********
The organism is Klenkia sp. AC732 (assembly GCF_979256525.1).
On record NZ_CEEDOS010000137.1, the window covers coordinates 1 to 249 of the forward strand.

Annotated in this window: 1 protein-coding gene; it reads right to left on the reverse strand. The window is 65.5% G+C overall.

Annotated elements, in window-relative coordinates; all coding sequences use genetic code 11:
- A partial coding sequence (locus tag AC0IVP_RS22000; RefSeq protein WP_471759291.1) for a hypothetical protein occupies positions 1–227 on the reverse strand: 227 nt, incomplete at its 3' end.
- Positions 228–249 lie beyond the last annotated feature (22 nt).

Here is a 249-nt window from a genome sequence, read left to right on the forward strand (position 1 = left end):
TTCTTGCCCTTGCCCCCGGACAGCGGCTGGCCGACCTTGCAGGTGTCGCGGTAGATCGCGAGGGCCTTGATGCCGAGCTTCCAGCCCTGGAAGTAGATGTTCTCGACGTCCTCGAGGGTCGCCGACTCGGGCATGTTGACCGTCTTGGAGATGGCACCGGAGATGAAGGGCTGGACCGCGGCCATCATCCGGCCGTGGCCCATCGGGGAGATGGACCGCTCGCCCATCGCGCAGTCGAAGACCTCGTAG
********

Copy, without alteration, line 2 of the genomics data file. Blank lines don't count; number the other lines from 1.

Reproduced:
On record NZ_CEEDOS010000137.1, the window covers coordinates 1 to 249 of the forward strand.